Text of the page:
In my daily work, I talk with companies of all sizes about contract management. One recurring theme is the ownership of contracts and contractual processes – or, rather, the lack of clear ownership. In this post, I’ll discuss why lack of proper ownership is a problem and what you can do about it.
Too many owners = chaos and inefficiency
Far too often companies have built impenetrable silos around their contracts. The sales organization handles sales contracts as they wish, procurement does things their way and HR naturally has their own solution and processes. What’s more, some contract types – like NDAs – don’t fall into any specific silo.
IT and legal both acknowledge that this siloed, multi-ownership model is not the optimal solution (in terms of information security and risk management, for example) but might feel changing the status quo is too difficult.
It’s good to note that contract management might actually work pretty well inside a specific silo. For example, customer contracts bring in the money and HR information is very sensitive in nature – that’s why these functions might have set up well-working solutions.
So, what are the key problems with contract silos on a company level?
Wild West of contract management: If there are no joint processes, it’s impossible to share best practices and develop processes further. Also, even if sales and HR have their contractual ducks sorted nicely, some other functions may completely lack proper tools and signed contracts are stored on personal computers, email inboxes or shady network drives.
No top-level visibility: In a siloed organization, it’s really difficult to get a holistic helicopter view of all contracts and contractual responsibilities. Hunting down a specific piece of information (such as a termination letter for a vendor contract) becomes time-consuming or next to impossible.
5 silos = 5x expenses: Lack of high-level ownership often means different technical solutions, too. So, instead of having a single, shared contract management system, a company might have several tools in place. Each comes with its own price tag.
Contracts that fall between the cracks: What about contracts that don’t fall into any specific silo, such as non-disclosure agreements? If no-one has ownership of these kinds of generic contracts, there’s a good chance that they are not managed at all.
Higher risks in information security: Contracts contain sensitive information, be it business secrets or personal information on employees. Having several solutions for managing sensitive information means more risks for breaches, loss of data or simply having the wrong people being able to access the data.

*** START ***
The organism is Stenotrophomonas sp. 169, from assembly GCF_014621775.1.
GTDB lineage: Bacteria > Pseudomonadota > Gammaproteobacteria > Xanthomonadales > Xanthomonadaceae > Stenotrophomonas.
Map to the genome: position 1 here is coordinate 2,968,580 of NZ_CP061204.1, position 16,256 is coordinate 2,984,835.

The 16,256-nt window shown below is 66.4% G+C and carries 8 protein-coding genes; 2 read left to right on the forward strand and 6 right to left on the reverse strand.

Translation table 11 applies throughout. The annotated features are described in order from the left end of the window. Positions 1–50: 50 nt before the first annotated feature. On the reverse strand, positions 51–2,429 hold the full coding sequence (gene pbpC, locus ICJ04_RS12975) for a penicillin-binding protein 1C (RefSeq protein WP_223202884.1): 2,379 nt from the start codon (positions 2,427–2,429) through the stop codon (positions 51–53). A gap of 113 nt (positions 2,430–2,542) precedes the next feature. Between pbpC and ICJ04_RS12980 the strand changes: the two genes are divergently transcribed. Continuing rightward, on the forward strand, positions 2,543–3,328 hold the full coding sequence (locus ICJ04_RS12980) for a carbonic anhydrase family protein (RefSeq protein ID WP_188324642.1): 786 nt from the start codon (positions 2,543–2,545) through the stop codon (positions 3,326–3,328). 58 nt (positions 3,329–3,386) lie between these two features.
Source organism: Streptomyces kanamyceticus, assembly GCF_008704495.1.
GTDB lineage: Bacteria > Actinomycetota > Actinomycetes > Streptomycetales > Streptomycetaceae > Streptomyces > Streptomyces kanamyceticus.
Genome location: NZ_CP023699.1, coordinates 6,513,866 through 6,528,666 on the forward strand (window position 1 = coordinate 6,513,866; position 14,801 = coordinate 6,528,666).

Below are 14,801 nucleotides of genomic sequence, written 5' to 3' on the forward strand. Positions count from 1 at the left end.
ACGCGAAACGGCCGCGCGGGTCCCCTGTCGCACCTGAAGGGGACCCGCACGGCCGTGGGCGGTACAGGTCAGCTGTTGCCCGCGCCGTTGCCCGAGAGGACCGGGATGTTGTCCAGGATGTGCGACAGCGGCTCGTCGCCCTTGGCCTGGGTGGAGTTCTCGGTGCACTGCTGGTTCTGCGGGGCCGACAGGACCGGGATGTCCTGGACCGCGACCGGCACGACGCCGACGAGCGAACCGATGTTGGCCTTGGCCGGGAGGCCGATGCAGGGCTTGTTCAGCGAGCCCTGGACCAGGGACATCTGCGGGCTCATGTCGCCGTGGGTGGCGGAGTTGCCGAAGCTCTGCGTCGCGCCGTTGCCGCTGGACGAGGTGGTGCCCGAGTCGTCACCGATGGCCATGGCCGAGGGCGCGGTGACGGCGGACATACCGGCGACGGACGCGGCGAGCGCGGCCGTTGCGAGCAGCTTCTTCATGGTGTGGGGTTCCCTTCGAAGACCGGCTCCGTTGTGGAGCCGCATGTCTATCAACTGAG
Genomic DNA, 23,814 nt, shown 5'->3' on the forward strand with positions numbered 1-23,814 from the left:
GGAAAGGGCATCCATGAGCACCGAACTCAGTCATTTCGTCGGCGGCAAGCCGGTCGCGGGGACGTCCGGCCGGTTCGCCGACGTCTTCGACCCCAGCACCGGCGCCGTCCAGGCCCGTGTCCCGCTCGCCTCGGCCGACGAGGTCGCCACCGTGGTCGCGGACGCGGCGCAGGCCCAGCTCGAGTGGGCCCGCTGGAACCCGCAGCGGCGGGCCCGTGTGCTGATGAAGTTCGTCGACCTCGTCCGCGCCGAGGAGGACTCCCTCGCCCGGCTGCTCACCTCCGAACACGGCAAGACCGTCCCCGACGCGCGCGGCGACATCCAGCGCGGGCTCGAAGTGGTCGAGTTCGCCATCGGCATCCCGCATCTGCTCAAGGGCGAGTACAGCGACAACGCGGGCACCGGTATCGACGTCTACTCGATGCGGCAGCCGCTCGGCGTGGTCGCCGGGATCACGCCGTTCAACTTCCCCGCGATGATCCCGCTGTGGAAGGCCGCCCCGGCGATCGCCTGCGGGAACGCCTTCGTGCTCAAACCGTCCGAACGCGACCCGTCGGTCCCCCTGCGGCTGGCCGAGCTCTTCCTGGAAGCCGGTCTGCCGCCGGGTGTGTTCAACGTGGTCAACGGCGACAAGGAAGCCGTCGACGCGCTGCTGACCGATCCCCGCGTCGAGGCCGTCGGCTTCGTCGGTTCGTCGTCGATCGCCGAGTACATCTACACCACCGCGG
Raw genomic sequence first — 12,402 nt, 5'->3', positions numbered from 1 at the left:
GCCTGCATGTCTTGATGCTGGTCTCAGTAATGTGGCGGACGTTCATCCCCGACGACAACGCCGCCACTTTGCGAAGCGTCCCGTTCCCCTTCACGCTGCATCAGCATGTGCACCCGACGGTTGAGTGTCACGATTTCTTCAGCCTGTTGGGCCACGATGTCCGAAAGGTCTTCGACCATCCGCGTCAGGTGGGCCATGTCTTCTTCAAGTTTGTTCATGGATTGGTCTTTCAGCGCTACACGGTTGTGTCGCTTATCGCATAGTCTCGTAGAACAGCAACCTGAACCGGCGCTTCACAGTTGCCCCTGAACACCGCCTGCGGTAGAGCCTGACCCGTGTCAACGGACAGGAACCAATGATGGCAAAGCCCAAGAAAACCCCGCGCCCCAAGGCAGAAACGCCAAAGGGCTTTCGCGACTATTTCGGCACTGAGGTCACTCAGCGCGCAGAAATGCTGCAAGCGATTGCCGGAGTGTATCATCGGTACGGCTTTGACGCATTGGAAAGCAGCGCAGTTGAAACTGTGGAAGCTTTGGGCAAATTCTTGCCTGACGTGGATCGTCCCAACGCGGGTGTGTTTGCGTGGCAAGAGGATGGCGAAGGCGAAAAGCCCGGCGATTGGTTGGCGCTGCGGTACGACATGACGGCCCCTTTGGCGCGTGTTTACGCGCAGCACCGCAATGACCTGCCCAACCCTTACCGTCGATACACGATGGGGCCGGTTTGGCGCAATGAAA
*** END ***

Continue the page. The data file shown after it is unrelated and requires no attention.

How did we get here – and what’s the way out?
As an organization initially grows, each department is quite naturally interested in performing to the very best of its own ability. This means adopting tools and practices that work best for that particular company function.
So, a mixed bag of contract management practices is often the result of years of inconsistent working methods in various company departments. No-one made a conscious decision to build the silos – they just took form and grew taller as the years passed by.
What should siloed organizations do, then? What’s the next step and who should take the lead? And, how can you motivate all departments to join the initiative?
Changing the status quo is always difficult. However, if the challenges listed in the previous section resonate with you and your company as a whole, it’s worthwhile to roll up your sleeves and get to work. After all, the challenges will not disappear on their own.
Own your contracts, share the process and tools
When you engage in dialog within your company, it’s good to realize that owning the content or resources can be separate from owning the process. Sales, procurement and HR can still own their contracts while following commonly shared processes and best practices.
The good news is that over the recent years, a lot of software solutions for contract management have entered the market. Today, you can build a contract management pipeline pretty much according to your preferences. You can define a flexible process that works for everyone.
From a tools perspective, my advice is to look at your contract management process in a reverse chronological order, starting from the post-signing phase and moving backward.
So, proceed like this:
- Where will the finalized contracts be stored? Look for a single-source contract archive that works for all departments with powerful sharing and access control features.
- How will the contracts get signed? Do some company functions have specific requirements for eSigning, such as strong ID verification in a particular market area?
- How are the contracts drawn up and negotiated? Is there a great tool for sales contracts with CRM integration or a HR tool integrated with the application process?
The reasoning is that in the post-sign phase, all company departments benefit from the same contract archive features. The same pretty much goes for the eSigning tool as well. In the pre-sign phase, there’s a greater variety of built-to-purpose tools that might offer individual teams with exactly the features they need.
When you start in a reverse chronological order, you can include as much consistency to your company’s tools as possible while getting the most bang for your back. Just remember to check that the tools come with flexible integration options.
Does your company struggle with silos and contract ownership? Let’s talk!
CEO at Zefort
+358 40 019 9528
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